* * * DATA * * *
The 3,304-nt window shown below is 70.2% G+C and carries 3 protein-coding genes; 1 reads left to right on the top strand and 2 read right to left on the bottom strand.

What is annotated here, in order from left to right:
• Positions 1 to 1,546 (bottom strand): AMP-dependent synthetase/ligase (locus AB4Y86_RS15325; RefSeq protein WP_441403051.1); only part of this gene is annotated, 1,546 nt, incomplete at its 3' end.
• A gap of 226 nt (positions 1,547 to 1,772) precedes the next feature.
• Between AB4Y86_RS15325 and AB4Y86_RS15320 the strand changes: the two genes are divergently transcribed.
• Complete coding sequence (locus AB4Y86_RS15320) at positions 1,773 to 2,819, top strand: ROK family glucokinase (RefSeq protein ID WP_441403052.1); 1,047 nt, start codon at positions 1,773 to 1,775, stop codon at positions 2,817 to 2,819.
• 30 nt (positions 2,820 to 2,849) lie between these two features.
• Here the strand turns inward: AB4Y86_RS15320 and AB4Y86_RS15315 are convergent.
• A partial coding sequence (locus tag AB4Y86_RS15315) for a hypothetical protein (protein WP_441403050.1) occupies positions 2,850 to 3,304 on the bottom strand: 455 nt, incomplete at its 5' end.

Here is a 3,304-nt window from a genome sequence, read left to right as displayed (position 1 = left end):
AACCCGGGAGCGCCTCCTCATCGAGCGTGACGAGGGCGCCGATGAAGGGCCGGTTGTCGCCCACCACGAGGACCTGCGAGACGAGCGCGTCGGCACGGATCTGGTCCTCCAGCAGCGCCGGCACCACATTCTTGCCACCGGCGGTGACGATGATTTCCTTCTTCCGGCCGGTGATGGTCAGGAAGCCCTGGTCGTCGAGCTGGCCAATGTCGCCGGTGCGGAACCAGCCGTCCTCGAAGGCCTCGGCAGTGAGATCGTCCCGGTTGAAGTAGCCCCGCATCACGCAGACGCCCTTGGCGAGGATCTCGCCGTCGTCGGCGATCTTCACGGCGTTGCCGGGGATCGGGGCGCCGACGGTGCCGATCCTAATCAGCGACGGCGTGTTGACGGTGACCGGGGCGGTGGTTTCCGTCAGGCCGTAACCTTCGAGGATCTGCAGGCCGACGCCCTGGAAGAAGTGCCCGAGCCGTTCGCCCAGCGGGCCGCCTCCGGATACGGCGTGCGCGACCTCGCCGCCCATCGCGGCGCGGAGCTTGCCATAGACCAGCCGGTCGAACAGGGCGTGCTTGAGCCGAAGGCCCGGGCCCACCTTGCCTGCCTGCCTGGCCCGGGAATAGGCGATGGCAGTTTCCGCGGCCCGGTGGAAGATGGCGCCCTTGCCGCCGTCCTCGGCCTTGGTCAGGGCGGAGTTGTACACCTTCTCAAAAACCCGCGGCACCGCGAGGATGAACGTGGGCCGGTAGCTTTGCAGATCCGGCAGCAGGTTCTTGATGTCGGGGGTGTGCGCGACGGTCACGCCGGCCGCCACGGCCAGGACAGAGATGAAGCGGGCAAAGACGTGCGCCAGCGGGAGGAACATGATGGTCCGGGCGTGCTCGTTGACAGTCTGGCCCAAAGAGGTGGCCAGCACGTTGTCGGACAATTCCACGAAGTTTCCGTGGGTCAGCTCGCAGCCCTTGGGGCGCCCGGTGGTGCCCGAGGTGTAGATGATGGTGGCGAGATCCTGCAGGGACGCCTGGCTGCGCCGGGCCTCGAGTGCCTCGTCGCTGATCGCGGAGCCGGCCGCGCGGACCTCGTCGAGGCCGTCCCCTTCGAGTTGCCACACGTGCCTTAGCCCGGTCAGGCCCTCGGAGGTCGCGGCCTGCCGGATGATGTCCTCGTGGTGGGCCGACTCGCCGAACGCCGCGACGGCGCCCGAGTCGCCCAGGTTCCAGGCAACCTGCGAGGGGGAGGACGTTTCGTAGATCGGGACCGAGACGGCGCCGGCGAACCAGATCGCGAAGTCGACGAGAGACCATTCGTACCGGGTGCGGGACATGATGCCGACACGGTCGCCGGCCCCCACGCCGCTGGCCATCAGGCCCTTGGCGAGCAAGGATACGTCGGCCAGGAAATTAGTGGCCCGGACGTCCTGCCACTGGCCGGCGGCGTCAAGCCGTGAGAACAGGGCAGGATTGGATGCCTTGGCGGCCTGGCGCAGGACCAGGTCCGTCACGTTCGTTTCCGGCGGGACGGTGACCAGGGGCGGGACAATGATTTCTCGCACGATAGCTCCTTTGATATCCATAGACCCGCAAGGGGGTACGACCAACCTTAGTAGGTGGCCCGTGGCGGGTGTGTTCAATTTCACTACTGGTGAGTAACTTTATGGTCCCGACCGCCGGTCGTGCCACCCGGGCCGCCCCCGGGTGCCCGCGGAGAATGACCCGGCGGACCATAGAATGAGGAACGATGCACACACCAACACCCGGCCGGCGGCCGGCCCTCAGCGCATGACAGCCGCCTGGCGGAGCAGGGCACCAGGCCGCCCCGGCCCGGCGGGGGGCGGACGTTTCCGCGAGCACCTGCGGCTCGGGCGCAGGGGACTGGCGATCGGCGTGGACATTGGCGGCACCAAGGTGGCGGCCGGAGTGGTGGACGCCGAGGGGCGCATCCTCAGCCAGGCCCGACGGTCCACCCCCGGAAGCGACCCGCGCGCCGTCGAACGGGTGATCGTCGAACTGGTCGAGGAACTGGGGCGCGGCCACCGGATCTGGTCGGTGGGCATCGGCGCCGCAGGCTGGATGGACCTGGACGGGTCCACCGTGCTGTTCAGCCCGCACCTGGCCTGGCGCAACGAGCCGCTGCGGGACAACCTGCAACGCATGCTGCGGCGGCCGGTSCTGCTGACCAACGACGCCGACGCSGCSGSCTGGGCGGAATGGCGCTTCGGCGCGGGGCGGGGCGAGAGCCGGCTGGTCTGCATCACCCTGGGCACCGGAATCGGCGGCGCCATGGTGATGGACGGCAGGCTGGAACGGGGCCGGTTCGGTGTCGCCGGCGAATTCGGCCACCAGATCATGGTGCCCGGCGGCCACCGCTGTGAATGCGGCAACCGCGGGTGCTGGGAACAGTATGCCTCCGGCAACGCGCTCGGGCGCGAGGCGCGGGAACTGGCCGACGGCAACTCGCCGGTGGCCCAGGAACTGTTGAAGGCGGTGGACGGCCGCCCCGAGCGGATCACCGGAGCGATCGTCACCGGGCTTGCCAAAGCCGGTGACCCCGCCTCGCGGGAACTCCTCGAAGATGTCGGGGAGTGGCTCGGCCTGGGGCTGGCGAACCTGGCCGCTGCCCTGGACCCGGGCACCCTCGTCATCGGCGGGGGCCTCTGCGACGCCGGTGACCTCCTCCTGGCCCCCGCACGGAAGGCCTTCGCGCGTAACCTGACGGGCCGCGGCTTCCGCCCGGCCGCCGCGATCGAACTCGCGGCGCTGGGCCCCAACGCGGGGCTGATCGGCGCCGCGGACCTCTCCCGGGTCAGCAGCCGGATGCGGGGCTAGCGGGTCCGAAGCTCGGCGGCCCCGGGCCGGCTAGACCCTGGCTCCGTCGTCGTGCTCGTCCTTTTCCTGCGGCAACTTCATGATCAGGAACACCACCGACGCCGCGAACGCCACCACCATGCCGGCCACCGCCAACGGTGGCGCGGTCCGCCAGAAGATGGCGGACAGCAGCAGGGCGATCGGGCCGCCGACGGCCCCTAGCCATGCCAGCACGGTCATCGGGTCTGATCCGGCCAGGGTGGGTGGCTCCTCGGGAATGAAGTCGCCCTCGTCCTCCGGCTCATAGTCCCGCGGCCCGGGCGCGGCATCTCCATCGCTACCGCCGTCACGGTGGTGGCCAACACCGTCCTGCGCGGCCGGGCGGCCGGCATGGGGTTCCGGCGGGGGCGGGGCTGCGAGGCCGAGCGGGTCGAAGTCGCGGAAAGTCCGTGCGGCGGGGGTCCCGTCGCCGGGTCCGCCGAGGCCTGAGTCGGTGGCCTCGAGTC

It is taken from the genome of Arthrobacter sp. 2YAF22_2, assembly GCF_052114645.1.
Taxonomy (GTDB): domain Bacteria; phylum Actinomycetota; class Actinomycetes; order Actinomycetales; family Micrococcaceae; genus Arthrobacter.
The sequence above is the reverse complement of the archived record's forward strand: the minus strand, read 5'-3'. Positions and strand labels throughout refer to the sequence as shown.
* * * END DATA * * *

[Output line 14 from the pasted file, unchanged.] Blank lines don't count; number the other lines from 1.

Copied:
The sequence above is the reverse complement of the archived record's forward strand: the minus strand, read 5'-3'. Positions and strand labels throughout refer to the sequence as shown.